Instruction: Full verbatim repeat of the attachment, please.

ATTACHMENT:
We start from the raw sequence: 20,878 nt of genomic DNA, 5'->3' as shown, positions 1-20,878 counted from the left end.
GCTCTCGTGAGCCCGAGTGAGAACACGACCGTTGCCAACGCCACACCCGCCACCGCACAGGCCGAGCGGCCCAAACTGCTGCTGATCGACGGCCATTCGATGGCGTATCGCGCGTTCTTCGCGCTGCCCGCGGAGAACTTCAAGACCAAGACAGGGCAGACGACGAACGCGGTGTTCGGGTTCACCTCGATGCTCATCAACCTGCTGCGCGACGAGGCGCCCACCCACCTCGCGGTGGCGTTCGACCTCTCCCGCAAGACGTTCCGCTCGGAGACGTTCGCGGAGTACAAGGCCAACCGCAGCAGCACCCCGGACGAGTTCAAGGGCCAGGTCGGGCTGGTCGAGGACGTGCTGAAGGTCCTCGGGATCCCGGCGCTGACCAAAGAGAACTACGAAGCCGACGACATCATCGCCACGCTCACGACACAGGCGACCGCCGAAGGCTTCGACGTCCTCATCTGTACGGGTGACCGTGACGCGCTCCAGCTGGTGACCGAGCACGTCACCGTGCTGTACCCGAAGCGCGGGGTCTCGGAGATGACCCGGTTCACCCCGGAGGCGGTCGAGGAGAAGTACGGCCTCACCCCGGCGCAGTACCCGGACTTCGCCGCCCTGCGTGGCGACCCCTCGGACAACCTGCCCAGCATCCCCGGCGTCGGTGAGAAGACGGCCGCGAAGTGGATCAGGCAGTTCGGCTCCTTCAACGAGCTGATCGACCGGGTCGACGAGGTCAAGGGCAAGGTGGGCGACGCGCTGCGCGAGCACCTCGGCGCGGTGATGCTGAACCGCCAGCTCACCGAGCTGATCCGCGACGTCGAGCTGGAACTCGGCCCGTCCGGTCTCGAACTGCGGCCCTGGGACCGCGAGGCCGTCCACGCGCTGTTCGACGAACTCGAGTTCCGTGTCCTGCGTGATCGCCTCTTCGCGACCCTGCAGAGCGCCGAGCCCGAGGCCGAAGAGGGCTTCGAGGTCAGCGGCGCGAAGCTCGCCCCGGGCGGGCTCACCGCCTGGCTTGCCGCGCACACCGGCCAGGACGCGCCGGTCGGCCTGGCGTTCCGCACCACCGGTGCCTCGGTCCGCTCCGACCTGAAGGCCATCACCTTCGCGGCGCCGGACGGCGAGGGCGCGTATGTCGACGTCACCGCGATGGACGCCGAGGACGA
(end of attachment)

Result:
We start from the raw sequence: 20,878 nt of genomic DNA, 5'->3' as shown, positions 1-20,878 counted from the left end.
GCTCTCGTGAGCCCGAGTGAGAACACGACCGTTGCCAACGCCACACCCGCCACCGCACAGGCCGAGCGGCCCAAACTGCTGCTGATCGACGGCCATTCGATGGCGTATCGCGCGTTCTTCGCGCTGCCCGCGGAGAACTTCAAGACCAAGACAGGGCAGACGACGAACGCGGTGTTCGGGTTCACCTCGATGCTCATCAACCTGCTGCGCGACGAGGCGCCCACCCACCTCGCGGTGGCGTTCGACCTCTCCCGCAAGACGTTCCGCTCGGAGACGTTCGCGGAGTACAAGGCCAACCGCAGCAGCACCCCGGACGAGTTCAAGGGCCAGGTCGGGCTGGTCGAGGACGTGCTGAAGGTCCTCGGGATCCCGGCGCTGACCAAAGAGAACTACGAAGCCGACGACATCATCGCCACGCTCACGACACAGGCGACCGCCGAAGGCTTCGACGTCCTCATCTGTACGGGTGACCGTGACGCGCTCCAGCTGGTGACCGAGCACGTCACCGTGCTGTACCCGAAGCGCGGGGTCTCGGAGATGACCCGGTTCACCCCGGAGGCGGTCGAGGAGAAGTACGGCCTCACCCCGGCGCAGTACCCGGACTTCGCCGCCCTGCGTGGCGACCCCTCGGACAACCTGCCCAGCATCCCCGGCGTCGGTGAGAAGACGGCCGCGAAGTGGATCAGGCAGTTCGGCTCCTTCAACGAGCTGATCGACCGGGTCGACGAGGTCAAGGGCAAGGTGGGCGACGCGCTGCGCGAGCACCTCGGCGCGGTGATGCTGAACCGCCAGCTCACCGAGCTGATCCGCGACGTCGAGCTGGAACTCGGCCCGTCCGGTCTCGAACTGCGGCCCTGGGACCGCGAGGCCGTCCACGCGCTGTTCGACGAACTCGAGTTCCGTGTCCTGCGTGATCGCCTCTTCGCGACCCTGCAGAGCGCCGAGCCCGAGGCCGAAGAGGGCTTCGAGGTCAGCGGCGCGAAGCTCGCCCCGGGCGGGCTCACCGCCTGGCTTGCCGCGCACACCGGCCAGGACGCGCCGGTCGGCCTGGCGTTCCGCACCACCGGTGCCTCGGTCCGCTCCGACCTGAAGGCCATCACCTTCGCGGCGCCGGACGGCGAGGGCGCGTATGTCGACGTCACCGCGATGGACGCCGAGGACGA